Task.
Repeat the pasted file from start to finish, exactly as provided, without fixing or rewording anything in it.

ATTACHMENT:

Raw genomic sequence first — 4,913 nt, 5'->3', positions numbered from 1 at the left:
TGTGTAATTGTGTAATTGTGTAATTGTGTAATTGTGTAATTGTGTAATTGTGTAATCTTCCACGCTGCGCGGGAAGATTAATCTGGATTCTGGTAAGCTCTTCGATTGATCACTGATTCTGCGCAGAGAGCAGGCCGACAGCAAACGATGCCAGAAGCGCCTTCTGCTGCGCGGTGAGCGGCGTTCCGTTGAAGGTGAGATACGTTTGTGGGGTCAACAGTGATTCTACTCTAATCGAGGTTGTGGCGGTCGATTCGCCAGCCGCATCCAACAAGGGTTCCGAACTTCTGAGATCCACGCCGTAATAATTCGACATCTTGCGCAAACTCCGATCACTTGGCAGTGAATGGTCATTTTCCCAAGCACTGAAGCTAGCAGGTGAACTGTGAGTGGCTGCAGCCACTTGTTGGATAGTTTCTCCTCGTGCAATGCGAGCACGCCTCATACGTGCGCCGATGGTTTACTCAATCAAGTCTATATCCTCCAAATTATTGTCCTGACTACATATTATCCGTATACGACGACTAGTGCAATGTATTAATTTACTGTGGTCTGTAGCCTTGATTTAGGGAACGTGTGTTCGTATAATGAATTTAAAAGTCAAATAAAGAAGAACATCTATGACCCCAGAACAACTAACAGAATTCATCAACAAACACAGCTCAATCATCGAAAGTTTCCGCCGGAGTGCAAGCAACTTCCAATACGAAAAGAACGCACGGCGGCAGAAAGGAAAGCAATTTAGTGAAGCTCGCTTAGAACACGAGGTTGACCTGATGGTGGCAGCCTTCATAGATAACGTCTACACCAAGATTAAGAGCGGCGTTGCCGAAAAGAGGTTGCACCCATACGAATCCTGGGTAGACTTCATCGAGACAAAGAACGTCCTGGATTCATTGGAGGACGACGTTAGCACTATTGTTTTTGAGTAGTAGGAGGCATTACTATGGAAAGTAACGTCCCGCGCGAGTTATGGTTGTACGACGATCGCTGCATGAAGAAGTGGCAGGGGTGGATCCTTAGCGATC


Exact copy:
Raw genomic sequence first — 4,913 nt, 5'->3', positions numbered from 1 at the left:
TGTGTAATTGTGTAATTGTGTAATTGTGTAATTGTGTAATTGTGTAATTGTGTAATCTTCCACGCTGCGCGGGAAGATTAATCTGGATTCTGGTAAGCTCTTCGATTGATCACTGATTCTGCGCAGAGAGCAGGCCGACAGCAAACGATGCCAGAAGCGCCTTCTGCTGCGCGGTGAGCGGCGTTCCGTTGAAGGTGAGATACGTTTGTGGGGTCAACAGTGATTCTACTCTAATCGAGGTTGTGGCGGTCGATTCGCCAGCCGCATCCAACAAGGGTTCCGAACTTCTGAGATCCACGCCGTAATAATTCGACATCTTGCGCAAACTCCGATCACTTGGCAGTGAATGGTCATTTTCCCAAGCACTGAAGCTAGCAGGTGAACTGTGAGTGGCTGCAGCCACTTGTTGGATAGTTTCTCCTCGTGCAATGCGAGCACGCCTCATACGTGCGCCGATGGTTTACTCAATCAAGTCTATATCCTCCAAATTATTGTCCTGACTACATATTATCCGTATACGACGACTAGTGCAATGTATTAATTTACTGTGGTCTGTAGCCTTGATTTAGGGAACGTGTGTTCGTATAATGAATTTAAAAGTCAAATAAAGAAGAACATCTATGACCCCAGAACAACTAACAGAATTCATCAACAAACACAGCTCAATCATCGAAAGTTTCCGCCGGAGTGCAAGCAACTTCCAATACGAAAAGAACGCACGGCGGCAGAAAGGAAAGCAATTTAGTGAAGCTCGCTTAGAACACGAGGTTGACCTGATGGTGGCAGCCTTCATAGATAACGTCTACACCAAGATTAAGAGCGGCGTTGCCGAAAAGAGGTTGCACCCATACGAATCCTGGGTAGACTTCATCGAGACAAAGAACGTCCTGGATTCATTGGAGGACGACGTTAGCACTATTGTTTTTGAGTAGTAGGAGGCATTACTATGGAAAGTAACGTCCCGCGCGAGTTATGGTTGTACGACGATCGCTGCATGAAGAAGTGGCAGGGGTGGATCCTTAGCGATC